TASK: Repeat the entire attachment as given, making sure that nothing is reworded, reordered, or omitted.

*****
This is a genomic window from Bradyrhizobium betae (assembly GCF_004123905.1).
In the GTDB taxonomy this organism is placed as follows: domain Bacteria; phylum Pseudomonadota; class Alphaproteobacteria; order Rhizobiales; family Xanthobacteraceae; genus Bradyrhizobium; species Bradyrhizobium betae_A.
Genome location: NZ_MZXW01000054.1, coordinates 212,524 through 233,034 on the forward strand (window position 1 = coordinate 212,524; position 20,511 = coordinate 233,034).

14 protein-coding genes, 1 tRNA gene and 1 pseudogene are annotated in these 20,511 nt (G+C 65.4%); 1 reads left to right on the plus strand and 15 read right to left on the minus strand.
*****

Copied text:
This is a genomic window from Bradyrhizobium betae (assembly GCF_004123905.1).
In the GTDB taxonomy this organism is placed as follows: domain Bacteria; phylum Pseudomonadota; class Alphaproteobacteria; order Rhizobiales; family Xanthobacteraceae; genus Bradyrhizobium; species Bradyrhizobium betae_A.
Genome location: NZ_MZXW01000054.1, coordinates 212,524 through 233,034 on the forward strand (window position 1 = coordinate 212,524; position 20,511 = coordinate 233,034).

14 protein-coding genes, 1 tRNA gene and 1 pseudogene are annotated in these 20,511 nt (G+C 65.4%); 1 reads left to right on the plus strand and 15 read right to left on the minus strand.